Every child custody case requires a parenting plan. These plans are essentially the final agreement on custody rights for each parent. If both parents agree to a plan, they can submit a joint plan to the court for approval. These written documents will lay out how decisions are made regarding the child as well as set out their living arrangement. Visitation schedules are also set using these documents. With that in mind, there are several items that should be included in every parenting plan.

Statement of Physical and Legal Custody

First and foremost, a custody agreement should set out the specifics of both physical and legal custody. The agreement should make clear whether there is sole or joint custody. If the agreement calls for joint physical custody, the plan should spell out when the children are at one home and when they are at another. This includes weekends, school days, holidays, and school breaks.

Visitation Schedules

In addition to custody, a parenting plan should also spell out visitation schedules. For some parents, it is helpful to schedule out every single day of the year to ensure there are no misunderstandings. Visitation often alternates on weekends and holidays, with some visits happening on school nights.

Duties and Responsibilities

The plan should also make clear the duties and responsibilities each parent will hold. These duties can range from providing transportation for a child to school or other activities to ensuring the child is brought up under agreed religious beliefs. This section could be as general or specific as two parents require.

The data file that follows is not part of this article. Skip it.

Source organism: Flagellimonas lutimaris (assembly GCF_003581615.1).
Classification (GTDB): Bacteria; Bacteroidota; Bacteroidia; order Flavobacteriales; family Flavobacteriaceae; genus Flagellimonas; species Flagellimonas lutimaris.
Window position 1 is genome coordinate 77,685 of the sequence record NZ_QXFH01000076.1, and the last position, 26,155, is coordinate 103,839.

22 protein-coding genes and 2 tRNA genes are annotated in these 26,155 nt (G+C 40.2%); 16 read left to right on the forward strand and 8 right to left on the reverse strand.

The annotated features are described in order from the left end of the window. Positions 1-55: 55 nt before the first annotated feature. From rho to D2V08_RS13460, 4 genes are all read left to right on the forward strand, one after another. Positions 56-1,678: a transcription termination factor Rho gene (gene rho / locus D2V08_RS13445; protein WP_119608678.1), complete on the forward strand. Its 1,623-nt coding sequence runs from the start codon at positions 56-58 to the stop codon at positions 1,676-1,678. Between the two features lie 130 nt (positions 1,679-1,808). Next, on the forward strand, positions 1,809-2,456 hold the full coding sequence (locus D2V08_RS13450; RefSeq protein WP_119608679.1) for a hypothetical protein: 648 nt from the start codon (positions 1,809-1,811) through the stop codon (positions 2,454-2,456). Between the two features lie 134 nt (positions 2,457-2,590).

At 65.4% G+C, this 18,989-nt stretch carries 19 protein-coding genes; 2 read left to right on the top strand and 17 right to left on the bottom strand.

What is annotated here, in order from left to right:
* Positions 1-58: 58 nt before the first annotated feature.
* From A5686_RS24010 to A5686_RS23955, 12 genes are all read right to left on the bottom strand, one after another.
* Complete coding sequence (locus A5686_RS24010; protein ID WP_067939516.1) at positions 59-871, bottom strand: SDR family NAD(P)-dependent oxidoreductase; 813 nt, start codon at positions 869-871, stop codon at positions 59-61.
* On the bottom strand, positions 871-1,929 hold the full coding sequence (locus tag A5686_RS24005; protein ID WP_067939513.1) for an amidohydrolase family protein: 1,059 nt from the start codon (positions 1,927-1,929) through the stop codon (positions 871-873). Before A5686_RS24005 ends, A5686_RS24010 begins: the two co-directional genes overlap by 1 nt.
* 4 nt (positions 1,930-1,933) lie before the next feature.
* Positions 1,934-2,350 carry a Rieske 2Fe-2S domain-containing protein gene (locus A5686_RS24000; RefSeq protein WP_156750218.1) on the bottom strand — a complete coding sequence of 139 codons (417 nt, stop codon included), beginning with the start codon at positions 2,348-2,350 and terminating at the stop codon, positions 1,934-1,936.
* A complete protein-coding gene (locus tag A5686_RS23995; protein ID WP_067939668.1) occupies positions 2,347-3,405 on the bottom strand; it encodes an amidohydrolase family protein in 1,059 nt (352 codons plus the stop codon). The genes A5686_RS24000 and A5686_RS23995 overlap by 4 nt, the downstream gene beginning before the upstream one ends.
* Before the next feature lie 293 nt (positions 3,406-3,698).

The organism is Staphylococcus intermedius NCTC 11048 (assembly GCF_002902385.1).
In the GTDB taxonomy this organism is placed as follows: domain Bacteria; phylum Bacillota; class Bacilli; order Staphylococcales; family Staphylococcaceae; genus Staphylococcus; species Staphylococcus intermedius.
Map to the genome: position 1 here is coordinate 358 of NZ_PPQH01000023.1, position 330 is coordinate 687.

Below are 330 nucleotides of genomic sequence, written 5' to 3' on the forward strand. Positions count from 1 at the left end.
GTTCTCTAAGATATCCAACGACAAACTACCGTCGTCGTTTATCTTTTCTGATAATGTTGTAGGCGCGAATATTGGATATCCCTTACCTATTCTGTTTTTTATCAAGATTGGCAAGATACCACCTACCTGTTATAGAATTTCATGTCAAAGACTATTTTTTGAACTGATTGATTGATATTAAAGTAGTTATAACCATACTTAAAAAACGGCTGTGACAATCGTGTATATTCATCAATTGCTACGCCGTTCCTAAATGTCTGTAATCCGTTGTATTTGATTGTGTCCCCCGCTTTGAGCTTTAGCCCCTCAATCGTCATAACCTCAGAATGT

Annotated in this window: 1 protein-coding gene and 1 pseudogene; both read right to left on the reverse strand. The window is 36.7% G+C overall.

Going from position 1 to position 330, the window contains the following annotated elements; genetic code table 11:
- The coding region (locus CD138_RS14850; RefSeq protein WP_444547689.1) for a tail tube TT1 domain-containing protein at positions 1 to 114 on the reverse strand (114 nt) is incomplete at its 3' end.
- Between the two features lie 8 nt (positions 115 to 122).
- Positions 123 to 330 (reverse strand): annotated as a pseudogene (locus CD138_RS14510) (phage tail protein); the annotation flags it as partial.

Methods for Dispute Resolution

Ultimately, any major disputes regarding the parenting plan are up to the court to address. However, it is possible to include language in the parenting plan to guide parents towards resolving conflicts amicably without the need for court intervention.

Making Changes to the Custody Order

For most parents, life can change in rapid and unexpected ways. For many parents, these changes could render a custody arrangement ineffective or unworkable. This could be true despite the plan previously working out for several years. When life circumstances change, it is possible for a custody agreement to change with it.

Material Change in Circumstances

The courts will not consider a change in the custody arrangement each time a minor factor in a parent’s life changes. Instead, modifying a custody order is only an option when a parent experiences a “material change” in circumstances.

A material change in circumstances must involve a substantial difference in a parent’s life compared to when the order was first entered. Some common examples involve the mismanagement of custody funds, a dangerous home situation, or an out-of-state move by the parent with physical custody.

Material changes could also help a parent that lacks custody obtain legal rights. For example, a parent that clears up their legal issues or obtains adequate housing could become eligible for custody.